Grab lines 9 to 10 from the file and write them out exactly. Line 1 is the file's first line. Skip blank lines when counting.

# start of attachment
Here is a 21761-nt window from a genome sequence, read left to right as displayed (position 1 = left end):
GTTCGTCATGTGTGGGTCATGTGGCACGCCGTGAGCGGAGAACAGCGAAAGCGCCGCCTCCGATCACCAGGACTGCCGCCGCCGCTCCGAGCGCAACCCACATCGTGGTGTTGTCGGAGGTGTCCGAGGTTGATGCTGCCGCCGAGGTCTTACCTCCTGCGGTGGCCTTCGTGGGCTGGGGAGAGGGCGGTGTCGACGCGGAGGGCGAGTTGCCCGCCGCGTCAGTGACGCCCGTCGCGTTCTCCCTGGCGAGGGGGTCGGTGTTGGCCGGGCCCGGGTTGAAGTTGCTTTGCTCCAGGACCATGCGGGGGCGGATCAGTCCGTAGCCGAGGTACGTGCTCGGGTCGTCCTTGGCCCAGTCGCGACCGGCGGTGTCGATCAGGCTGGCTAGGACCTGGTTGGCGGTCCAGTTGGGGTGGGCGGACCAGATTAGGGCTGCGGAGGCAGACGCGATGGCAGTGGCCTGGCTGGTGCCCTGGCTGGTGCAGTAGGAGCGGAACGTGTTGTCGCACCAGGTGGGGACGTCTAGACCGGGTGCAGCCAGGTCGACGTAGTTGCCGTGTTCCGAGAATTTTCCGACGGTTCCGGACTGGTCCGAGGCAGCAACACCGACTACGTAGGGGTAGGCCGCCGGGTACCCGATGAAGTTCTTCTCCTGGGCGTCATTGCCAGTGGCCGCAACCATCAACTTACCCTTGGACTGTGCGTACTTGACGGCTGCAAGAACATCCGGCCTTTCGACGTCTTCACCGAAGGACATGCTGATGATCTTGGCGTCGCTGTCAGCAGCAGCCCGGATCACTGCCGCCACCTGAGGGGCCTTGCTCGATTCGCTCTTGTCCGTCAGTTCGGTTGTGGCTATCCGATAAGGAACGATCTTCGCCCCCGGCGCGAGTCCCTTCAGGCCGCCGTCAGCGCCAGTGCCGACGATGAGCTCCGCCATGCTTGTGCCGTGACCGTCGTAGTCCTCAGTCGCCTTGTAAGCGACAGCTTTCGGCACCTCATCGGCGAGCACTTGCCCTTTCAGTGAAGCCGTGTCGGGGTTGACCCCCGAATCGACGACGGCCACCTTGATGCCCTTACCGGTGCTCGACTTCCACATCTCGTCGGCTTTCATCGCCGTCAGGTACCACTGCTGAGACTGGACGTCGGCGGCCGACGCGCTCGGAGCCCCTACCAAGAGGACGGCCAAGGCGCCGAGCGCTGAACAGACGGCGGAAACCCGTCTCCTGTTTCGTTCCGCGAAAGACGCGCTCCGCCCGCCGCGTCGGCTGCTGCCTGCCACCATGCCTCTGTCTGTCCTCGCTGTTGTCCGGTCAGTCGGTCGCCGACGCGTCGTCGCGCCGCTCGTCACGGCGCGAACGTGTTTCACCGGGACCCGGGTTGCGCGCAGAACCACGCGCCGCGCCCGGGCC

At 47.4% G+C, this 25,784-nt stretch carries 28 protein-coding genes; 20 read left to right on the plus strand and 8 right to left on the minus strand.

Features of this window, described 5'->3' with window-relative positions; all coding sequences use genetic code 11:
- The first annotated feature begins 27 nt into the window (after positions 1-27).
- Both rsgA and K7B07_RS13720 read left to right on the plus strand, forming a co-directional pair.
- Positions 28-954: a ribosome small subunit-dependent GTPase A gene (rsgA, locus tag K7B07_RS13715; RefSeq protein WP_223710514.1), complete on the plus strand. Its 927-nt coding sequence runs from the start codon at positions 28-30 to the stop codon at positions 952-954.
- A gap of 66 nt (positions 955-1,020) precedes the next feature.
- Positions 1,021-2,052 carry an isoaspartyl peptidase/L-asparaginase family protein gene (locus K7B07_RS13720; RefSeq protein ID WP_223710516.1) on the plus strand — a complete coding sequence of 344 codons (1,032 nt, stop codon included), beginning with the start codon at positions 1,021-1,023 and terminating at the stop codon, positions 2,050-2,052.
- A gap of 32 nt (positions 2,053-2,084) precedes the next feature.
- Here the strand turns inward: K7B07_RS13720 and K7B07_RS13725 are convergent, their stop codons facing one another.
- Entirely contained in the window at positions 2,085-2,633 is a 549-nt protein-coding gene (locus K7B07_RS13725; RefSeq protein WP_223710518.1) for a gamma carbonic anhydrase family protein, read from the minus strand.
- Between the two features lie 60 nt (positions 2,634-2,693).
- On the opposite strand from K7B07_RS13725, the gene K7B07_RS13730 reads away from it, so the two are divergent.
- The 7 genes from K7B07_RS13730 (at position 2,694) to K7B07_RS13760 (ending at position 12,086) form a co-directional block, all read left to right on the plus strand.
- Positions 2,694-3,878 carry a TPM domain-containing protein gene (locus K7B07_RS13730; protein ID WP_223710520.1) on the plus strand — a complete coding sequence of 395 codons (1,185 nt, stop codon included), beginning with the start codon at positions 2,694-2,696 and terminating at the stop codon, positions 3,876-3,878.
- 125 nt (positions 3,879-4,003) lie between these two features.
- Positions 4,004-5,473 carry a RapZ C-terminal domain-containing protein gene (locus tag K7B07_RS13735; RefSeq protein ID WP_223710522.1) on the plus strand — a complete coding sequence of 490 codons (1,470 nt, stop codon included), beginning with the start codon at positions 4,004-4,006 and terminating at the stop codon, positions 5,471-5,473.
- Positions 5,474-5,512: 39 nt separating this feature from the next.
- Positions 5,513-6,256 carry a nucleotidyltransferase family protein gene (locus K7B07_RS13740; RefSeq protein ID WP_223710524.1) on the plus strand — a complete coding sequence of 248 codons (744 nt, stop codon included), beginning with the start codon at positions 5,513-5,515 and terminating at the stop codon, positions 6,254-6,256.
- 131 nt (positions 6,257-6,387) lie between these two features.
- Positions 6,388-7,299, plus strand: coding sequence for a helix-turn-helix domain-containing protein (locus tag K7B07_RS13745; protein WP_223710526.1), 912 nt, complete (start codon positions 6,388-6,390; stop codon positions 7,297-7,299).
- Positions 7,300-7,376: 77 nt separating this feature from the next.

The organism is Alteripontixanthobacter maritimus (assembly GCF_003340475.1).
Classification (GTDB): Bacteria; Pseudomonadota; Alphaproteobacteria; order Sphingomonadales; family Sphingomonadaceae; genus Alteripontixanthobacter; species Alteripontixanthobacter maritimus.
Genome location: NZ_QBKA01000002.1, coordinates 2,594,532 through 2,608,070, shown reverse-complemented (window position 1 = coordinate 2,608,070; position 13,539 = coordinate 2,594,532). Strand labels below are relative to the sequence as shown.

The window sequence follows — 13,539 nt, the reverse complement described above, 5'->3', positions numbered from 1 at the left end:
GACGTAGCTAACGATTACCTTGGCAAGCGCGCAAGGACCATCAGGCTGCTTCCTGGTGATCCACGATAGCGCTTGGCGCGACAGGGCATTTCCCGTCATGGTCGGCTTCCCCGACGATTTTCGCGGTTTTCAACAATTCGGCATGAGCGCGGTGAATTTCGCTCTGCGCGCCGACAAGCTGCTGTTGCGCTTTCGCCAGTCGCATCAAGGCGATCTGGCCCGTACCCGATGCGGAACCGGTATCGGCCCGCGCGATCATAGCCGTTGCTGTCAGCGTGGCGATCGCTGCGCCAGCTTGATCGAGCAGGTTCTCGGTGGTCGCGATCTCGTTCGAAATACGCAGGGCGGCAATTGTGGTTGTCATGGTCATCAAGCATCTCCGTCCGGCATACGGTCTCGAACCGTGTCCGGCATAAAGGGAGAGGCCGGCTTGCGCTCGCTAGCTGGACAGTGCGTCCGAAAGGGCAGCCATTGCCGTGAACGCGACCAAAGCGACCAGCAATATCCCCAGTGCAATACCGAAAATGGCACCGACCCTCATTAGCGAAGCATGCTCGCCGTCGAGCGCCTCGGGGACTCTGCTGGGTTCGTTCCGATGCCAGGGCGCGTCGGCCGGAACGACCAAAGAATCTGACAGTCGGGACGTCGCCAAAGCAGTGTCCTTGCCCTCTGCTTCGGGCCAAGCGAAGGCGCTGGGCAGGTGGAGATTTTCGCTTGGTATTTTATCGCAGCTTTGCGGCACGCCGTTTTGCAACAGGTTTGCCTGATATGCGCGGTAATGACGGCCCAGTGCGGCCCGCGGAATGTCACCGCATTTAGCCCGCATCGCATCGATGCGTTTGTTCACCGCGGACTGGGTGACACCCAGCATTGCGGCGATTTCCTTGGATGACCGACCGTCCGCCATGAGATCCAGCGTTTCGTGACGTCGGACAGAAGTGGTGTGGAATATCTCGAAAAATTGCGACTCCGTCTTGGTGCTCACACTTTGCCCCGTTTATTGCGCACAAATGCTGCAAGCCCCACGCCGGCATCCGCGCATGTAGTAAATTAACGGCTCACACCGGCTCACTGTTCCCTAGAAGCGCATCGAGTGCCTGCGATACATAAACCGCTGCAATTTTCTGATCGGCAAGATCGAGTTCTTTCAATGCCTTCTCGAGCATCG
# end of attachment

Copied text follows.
- Positions 1,021-2,052 carry an isoaspartyl peptidase/L-asparaginase family protein gene (locus K7B07_RS13720; RefSeq protein ID WP_223710516.1) on the plus strand — a complete coding sequence of 344 codons (1,032 nt, stop codon included), beginning with the start codon at positions 1,021-1,023 and terminating at the stop codon, positions 2,050-2,052.
- A gap of 32 nt (positions 2,053-2,084) precedes the next feature.